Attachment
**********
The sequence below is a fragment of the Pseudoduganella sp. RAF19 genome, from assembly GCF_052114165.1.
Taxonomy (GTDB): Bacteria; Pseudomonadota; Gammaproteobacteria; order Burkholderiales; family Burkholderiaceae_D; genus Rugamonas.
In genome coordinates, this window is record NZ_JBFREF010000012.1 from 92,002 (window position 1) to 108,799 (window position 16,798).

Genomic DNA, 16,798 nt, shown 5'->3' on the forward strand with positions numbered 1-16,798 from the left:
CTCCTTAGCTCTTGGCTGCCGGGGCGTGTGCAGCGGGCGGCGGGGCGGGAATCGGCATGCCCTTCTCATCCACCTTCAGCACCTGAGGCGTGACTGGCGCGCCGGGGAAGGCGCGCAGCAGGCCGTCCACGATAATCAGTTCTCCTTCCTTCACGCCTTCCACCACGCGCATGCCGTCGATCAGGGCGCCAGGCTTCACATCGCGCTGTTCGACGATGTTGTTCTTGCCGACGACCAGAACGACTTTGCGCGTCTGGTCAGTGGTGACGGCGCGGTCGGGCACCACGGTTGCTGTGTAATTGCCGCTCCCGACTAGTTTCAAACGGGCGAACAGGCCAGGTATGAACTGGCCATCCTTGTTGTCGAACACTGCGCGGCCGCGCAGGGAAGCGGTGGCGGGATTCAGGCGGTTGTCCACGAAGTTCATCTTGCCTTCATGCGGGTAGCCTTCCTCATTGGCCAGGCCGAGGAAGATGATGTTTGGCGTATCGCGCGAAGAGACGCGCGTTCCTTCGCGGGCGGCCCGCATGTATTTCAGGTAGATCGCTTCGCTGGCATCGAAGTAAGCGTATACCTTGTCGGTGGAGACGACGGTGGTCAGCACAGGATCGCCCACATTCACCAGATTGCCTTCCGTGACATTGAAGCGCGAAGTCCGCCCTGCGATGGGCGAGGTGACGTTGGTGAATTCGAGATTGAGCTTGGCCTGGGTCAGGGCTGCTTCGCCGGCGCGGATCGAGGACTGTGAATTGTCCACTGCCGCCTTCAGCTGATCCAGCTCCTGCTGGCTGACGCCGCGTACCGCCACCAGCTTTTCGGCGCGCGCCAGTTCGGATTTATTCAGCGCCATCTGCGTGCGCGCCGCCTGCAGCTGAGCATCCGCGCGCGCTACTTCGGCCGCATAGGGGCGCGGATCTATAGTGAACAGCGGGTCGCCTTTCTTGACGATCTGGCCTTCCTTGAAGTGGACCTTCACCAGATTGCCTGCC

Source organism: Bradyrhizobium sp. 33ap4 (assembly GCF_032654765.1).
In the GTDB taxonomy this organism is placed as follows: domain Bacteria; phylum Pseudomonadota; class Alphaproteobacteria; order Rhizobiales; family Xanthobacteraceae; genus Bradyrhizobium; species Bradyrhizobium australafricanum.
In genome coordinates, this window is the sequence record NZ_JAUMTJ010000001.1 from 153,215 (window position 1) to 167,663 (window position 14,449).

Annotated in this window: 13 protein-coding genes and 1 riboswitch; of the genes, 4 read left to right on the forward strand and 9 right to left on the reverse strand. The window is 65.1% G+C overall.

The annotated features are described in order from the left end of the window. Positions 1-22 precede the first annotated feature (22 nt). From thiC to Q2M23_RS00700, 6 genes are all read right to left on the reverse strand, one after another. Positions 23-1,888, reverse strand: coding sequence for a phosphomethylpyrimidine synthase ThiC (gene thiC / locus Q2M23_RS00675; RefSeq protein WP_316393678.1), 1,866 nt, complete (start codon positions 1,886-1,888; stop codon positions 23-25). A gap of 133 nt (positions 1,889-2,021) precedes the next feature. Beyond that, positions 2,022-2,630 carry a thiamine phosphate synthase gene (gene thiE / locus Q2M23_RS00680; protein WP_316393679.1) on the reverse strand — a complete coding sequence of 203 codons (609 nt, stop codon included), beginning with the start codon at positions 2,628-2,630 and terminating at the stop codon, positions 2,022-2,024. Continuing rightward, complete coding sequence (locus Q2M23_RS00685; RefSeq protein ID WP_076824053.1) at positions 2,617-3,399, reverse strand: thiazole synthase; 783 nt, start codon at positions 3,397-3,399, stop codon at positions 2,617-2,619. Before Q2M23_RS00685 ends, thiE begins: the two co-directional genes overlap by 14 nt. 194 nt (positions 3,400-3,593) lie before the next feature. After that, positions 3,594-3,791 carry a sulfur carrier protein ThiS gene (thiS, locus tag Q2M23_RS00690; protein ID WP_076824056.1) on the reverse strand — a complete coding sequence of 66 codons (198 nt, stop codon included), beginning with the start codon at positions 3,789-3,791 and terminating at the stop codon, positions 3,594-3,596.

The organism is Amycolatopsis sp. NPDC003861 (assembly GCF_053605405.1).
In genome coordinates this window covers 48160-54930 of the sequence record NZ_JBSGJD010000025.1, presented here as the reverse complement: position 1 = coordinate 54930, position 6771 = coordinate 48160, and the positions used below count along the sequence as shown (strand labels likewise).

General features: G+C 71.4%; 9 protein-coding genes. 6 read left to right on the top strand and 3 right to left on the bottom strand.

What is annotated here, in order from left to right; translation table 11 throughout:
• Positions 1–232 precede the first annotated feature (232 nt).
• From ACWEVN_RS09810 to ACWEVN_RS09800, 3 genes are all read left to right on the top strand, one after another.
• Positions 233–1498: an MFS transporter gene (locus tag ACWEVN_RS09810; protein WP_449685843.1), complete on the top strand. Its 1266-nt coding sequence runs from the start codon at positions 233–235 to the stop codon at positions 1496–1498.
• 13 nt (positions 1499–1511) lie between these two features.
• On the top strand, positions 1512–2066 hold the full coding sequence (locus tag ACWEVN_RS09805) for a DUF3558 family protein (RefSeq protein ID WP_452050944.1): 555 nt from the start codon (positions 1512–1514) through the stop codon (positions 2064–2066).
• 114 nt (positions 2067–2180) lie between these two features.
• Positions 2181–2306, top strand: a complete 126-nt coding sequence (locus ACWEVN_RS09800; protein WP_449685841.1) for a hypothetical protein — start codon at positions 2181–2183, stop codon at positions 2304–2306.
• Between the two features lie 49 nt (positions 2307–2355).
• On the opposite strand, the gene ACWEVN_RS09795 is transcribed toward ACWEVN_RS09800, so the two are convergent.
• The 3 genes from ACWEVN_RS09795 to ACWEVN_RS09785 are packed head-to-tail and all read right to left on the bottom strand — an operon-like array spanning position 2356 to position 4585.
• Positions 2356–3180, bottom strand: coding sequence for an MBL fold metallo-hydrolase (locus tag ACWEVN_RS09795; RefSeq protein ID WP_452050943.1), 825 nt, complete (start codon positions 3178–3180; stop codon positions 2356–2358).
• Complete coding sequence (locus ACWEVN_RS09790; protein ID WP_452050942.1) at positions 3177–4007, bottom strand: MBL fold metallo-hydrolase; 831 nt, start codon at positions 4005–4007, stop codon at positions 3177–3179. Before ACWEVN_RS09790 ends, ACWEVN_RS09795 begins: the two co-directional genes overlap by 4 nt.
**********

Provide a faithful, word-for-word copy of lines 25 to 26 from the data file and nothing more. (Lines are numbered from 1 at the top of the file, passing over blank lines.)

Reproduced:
• Positions 2356–3180, bottom strand: coding sequence for an MBL fold metallo-hydrolase (locus tag ACWEVN_RS09795; RefSeq protein ID WP_452050943.1), 825 nt, complete (start codon positions 3178–3180; stop codon positions 2356–2358).
• Complete coding sequence (locus ACWEVN_RS09790; protein ID WP_452050942.1) at positions 3177–4007, bottom strand: MBL fold metallo-hydrolase; 831 nt, start codon at positions 4005–4007, stop codon at positions 3177–3179. Before ACWEVN_RS09790 ends, ACWEVN_RS09795 begins: the two co-directional genes overlap by 4 nt.